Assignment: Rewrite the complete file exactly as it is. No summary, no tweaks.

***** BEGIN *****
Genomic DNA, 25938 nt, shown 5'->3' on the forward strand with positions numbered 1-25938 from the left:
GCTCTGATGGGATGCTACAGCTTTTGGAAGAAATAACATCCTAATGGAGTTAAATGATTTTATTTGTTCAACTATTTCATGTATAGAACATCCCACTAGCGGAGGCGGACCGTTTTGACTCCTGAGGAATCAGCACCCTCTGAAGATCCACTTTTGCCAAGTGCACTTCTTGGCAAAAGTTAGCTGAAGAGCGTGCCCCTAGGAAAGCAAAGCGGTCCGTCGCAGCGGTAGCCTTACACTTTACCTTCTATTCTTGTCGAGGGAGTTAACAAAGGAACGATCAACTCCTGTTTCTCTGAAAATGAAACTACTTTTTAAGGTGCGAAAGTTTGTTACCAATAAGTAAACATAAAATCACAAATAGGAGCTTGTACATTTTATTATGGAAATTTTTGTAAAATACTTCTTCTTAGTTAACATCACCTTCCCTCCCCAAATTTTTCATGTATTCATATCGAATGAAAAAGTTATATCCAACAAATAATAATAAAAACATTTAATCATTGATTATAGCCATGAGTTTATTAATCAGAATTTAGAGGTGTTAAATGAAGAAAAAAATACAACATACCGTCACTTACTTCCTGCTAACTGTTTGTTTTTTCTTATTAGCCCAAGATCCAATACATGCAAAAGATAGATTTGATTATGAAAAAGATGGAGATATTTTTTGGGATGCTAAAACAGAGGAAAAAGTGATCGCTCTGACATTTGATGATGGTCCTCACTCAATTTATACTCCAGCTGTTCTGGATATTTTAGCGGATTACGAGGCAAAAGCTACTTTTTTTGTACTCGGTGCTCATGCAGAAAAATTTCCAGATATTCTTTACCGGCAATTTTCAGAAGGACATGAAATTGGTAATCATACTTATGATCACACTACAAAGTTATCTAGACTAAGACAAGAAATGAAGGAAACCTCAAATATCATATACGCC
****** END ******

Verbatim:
Genomic DNA, 25938 nt, shown 5'->3' on the forward strand with positions numbered 1-25938 from the left:
GCTCTGATGGGATGCTACAGCTTTTGGAAGAAATAACATCCTAATGGAGTTAAATGATTTTATTTGTTCAACTATTTCATGTATAGAACATCCCACTAGCGGAGGCGGACCGTTTTGACTCCTGAGGAATCAGCACCCTCTGAAGATCCACTTTTGCCAAGTGCACTTCTTGGCAAAAGTTAGCTGAAGAGCGTGCCCCTAGGAAAGCAAAGCGGTCCGTCGCAGCGGTAGCCTTACACTTTACCTTCTATTCTTGTCGAGGGAGTTAACAAAGGAACGATCAACTCCTGTTTCTCTGAAAATGAAACTACTTTTTAAGGTGCGAAAGTTTGTTACCAATAAGTAAACATAAAATCACAAATAGGAGCTTGTACATTTTATTATGGAAATTTTTGTAAAATACTTCTTCTTAGTTAACATCACCTTCCCTCCCCAAATTTTTCATGTATTCATATCGAATGAAAAAGTTATATCCAACAAATAATAATAAAAACATTTAATCATTGATTATAGCCATGAGTTTATTAATCAGAATTTAGAGGTGTTAAATGAAGAAAAAAATACAACATACCGTCACTTACTTCCTGCTAACTGTTTGTTTTTTCTTATTAGCCCAAGATCCAATACATGCAAAAGATAGATTTGATTATGAAAAAGATGGAGATATTTTTTGGGATGCTAAAACAGAGGAAAAAGTGATCGCTCTGACATTTGATGATGGTCCTCACTCAATTTATACTCCAGCTGTTCTGGATATTTTAGCGGATTACGAGGCAAAAGCTACTTTTTTTGTACTCGGTGCTCATGCAGAAAAATTTCCAGATATTCTTTACCGGCAATTTTCAGAAGGACATGAAATTGGTAATCATACTTATGATCACACTACAAAGTTATCTAGACTAAGACAAGAAATGAAGGAAACCTCAAATATCATATACGCC